Spring Cleaning Fakequity’s Checklist

Asian woman with hair tied up in a bun standing in a kitchen wearing a green apron and washing a cutting board. Background has a retro styled teal microwave and houseplants. Photo by Annushka Ahuja on Pexels.com

Today we saw the first Black woman, Ketanji Brown Jackson, confirmed and headed to the US Supreme Court. I look forward to reading her dissents and hopefully in the future she will be in the majority opinion of the court. And Ramadan Mubarak to our Muslim relations.

The weather is warming, but still unpredictable. In Seattle, the weather was in the 70s today, but tomorrow thunderstorms, and possibly snow in a few days — that is spring in Seattle. During those rainy and cold days use the time to do a little Fakequity style spring cleaning.

  1. Clean out your closet of anything that might be culturally appropriated wear. Do you have Native American-inspired clothes from Forever 21? Trash it, don’t even donate it. Turn those into dust cleaning rags. Any Asian-inspired wear, such as Ninja or Geisha costumes? Trash those too.
  2. Clean your bookshelf. Seriously dust off those books you’ve been meaning to read and read them or share them with others. For books that are outdated or we now have better options, cull them from your collection. Examples: Little House on the Prairie, the portrayal of Native Americans is insensitive and racist, instead read the Birchbark House series. Harry Potter, while beloved by many J.K. Rowlings has said many derogatory and transphobic comments.
  3. Grab that stack of magazines, including the ones from cool POC publications and either read them, recycle them, or share forward. If you’re into art, make something with those, like these paper art by African American/Black artist Vashti Harrison. I made these with my kid and we periodically revisit the activity.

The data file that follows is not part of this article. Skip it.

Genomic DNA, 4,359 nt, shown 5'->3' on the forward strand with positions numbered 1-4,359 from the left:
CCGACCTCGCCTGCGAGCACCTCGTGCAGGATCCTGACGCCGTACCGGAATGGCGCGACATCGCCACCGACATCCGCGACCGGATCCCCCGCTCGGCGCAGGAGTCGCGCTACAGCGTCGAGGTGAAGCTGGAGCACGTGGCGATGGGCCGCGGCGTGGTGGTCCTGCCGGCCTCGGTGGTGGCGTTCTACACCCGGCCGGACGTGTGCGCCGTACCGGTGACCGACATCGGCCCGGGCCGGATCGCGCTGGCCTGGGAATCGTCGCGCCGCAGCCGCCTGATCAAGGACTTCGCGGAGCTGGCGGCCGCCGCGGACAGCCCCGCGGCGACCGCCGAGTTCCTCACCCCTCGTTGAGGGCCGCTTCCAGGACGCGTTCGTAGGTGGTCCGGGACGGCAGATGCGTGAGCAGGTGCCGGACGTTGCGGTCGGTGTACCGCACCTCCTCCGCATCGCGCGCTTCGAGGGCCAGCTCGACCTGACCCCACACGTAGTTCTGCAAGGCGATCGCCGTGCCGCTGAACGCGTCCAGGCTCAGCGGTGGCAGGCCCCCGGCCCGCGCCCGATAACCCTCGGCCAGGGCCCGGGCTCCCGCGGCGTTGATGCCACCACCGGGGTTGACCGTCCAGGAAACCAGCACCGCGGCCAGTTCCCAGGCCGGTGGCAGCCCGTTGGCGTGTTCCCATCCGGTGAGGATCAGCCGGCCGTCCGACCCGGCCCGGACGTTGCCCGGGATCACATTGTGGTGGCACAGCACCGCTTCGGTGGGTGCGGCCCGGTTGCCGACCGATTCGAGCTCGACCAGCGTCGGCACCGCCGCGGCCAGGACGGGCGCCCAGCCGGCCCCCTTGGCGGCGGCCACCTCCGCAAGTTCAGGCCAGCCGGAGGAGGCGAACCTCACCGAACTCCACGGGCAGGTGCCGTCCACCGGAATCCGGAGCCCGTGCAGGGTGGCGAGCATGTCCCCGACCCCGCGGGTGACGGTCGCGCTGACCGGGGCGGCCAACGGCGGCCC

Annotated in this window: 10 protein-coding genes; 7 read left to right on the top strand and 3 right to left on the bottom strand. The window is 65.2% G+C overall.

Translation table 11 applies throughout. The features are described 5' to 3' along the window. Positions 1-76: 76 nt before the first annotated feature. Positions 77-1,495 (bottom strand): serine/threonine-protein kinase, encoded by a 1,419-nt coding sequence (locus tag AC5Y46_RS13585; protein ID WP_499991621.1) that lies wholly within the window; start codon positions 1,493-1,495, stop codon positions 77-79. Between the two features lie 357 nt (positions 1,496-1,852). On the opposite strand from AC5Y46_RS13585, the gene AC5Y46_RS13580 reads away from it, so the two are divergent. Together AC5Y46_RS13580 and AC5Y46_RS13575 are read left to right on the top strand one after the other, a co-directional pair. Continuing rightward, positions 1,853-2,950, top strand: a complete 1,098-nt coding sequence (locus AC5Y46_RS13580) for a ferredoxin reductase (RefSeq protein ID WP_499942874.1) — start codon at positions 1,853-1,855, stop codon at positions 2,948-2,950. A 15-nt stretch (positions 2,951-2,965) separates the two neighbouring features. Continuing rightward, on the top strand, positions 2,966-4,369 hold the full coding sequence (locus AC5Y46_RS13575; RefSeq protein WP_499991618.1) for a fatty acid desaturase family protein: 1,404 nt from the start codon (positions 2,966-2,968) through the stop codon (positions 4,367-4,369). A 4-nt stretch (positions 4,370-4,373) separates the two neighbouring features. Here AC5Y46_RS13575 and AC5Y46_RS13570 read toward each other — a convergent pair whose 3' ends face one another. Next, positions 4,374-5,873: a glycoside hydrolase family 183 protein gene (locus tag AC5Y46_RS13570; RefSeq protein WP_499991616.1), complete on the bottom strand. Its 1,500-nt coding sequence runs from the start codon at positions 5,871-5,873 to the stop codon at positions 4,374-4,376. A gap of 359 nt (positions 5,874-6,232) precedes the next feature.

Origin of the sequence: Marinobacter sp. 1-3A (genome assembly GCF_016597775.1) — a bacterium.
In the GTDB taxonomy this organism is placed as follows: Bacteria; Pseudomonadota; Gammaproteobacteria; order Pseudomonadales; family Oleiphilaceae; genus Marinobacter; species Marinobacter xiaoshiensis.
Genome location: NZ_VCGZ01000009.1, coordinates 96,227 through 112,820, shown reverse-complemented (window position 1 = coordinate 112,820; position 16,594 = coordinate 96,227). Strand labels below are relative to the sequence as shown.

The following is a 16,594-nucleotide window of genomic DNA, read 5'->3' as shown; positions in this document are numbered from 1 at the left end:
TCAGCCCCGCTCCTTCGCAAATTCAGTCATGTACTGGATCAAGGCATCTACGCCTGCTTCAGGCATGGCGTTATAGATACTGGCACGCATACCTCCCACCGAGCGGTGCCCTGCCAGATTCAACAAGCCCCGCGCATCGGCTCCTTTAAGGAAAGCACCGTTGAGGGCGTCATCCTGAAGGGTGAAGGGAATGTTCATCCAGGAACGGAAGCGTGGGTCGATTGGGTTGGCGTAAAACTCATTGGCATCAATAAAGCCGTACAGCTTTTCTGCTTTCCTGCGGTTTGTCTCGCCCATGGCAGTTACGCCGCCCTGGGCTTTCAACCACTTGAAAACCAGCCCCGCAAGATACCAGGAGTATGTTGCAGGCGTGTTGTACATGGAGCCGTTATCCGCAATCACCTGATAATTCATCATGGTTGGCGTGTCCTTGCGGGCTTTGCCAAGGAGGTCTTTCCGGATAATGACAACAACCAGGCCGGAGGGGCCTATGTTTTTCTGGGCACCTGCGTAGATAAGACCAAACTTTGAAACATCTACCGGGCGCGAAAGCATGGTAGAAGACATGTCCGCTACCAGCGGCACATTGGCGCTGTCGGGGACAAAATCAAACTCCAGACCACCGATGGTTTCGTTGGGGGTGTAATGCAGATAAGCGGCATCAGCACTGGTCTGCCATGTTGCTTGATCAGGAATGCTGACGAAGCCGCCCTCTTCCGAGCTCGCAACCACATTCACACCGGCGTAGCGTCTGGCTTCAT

4. Clear out your email. Unsubscribe from organizational emails that are not aligned with your values. This will make room for organizations led by and embedded in communities to be highlighted more.
  5. Spring clean your social media feeds. Unfollow people, organizations, celebrities who are racist, or low-key micro-aggressive. There is no need for those in your social media life.
  6. Reevaluate your news, podcast, and media content. Is it working for you and giving you diverse perspectives from people of color, people with disabilities, and communities of color? If no, unsubscribe from those who are too white and replace them with diverse media.
  7. Kitchen and refrigerator. Clear out the old condiment and seasonings from that one time you needed a special ingredient to make that one “ethnic” dish (every dish is ethnic in some way). If the condiments are still good, make the dish again – no sense wasting good food. If you are cleaning out old food, please don’t donate expired food to food banks. It is a waste of your gas and staff or volunteers time to evaluate and toss the expired food. People receiving the food, they don’t want your expired canned goods or expired Costco purchases.
  8. Wash those reusable bags you take to the market. Washing them will mean they are ready for the farmer’s markets where you can choose to invest in POC farmers. You don’t want to put their pretty produce into grubby bags.
  9. Clean your outdoor space. Remove any yard signs you don’t actively practice what it says — are you acting in ways that believe in Black Lives Matter, if the answer is no then take down that yard sign.

    Pull out invasive species and put in native plants. If you are purchasing plants or seeds look for vendors who are from communities of color. If this isn’t an option, make a donation to your local Native led environmental organization – there is probably one in your surrounding area.
  10. Clean your energy consumption both metaphorically and physically. Where are you spending your personal energy? If there is a person who is draining you because of their entrenched beliefs maybe it is time to clear them from your life.

    Tidy up your physical energy consumption. Unplug things you don’t use. Pollution hurts communities of color hardest, do your part by lowering your environmental and carbon footprint.
  11. Spring clean your beliefs and attitudes towards things that might challenge you. Spend some time reflecting on where you’ve grown in thinking about race, disability, immigration, community, etc. Where do you need to go next on this journey?

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